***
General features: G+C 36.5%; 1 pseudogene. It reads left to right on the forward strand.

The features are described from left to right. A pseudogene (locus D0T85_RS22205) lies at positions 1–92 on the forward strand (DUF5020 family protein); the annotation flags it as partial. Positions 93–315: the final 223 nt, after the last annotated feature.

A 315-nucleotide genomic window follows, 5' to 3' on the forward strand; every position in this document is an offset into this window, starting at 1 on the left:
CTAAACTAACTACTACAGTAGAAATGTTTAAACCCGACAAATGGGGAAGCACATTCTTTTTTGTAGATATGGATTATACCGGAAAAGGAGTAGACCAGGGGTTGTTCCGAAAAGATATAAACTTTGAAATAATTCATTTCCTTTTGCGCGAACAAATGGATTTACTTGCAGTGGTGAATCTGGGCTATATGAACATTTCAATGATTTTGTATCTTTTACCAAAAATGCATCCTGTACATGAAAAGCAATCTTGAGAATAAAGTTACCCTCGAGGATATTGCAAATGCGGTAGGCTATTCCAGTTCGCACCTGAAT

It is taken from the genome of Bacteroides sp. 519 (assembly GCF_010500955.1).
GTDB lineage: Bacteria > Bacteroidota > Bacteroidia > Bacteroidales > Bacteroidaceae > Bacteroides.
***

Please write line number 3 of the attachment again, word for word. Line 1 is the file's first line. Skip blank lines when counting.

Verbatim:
A 315-nucleotide genomic window follows, 5' to 3' on the forward strand; every position in this document is an offset into this window, starting at 1 on the left: